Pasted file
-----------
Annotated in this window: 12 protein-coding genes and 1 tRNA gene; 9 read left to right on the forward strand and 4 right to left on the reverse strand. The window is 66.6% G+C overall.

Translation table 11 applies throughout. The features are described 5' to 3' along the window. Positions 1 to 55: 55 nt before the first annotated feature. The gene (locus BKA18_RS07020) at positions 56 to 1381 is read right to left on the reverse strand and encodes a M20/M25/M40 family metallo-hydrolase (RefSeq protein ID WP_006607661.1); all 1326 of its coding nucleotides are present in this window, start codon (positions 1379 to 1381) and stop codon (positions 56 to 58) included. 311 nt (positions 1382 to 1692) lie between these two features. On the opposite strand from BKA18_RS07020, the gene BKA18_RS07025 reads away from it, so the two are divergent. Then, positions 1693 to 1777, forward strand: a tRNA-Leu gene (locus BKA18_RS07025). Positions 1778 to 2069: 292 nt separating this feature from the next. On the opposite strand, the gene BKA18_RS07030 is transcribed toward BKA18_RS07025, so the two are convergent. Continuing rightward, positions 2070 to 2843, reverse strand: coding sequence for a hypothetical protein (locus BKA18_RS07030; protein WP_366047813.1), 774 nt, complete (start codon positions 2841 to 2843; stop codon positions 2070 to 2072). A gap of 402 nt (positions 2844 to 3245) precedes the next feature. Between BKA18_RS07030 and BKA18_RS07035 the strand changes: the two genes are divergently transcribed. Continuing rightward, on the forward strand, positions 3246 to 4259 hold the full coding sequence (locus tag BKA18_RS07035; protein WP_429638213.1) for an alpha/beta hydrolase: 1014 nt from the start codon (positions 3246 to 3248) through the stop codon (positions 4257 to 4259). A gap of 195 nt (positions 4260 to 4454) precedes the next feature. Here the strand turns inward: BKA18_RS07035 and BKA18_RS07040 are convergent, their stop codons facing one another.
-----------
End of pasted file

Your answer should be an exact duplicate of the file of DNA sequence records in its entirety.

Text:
Annotated in this window: 12 protein-coding genes and 1 tRNA gene; 9 read left to right on the forward strand and 4 right to left on the reverse strand. The window is 66.6% G+C overall.

Translation table 11 applies throughout. The features are described 5' to 3' along the window. Positions 1 to 55: 55 nt before the first annotated feature. The gene (locus BKA18_RS07020) at positions 56 to 1381 is read right to left on the reverse strand and encodes a M20/M25/M40 family metallo-hydrolase (RefSeq protein ID WP_006607661.1); all 1326 of its coding nucleotides are present in this window, start codon (positions 1379 to 1381) and stop codon (positions 56 to 58) included. 311 nt (positions 1382 to 1692) lie between these two features. On the opposite strand from BKA18_RS07020, the gene BKA18_RS07025 reads away from it, so the two are divergent. Then, positions 1693 to 1777, forward strand: a tRNA-Leu gene (locus BKA18_RS07025). Positions 1778 to 2069: 292 nt separating this feature from the next. On the opposite strand, the gene BKA18_RS07030 is transcribed toward BKA18_RS07025, so the two are convergent. Continuing rightward, positions 2070 to 2843, reverse strand: coding sequence for a hypothetical protein (locus BKA18_RS07030; protein WP_366047813.1), 774 nt, complete (start codon positions 2841 to 2843; stop codon positions 2070 to 2072). A gap of 402 nt (positions 2844 to 3245) precedes the next feature. Between BKA18_RS07030 and BKA18_RS07035 the strand changes: the two genes are divergently transcribed. Continuing rightward, on the forward strand, positions 3246 to 4259 hold the full coding sequence (locus tag BKA18_RS07035; protein WP_429638213.1) for an alpha/beta hydrolase: 1014 nt from the start codon (positions 3246 to 3248) through the stop codon (positions 4257 to 4259). A gap of 195 nt (positions 4260 to 4454) precedes the next feature. Here the strand turns inward: BKA18_RS07035 and BKA18_RS07040 are convergent, their stop codons facing one another.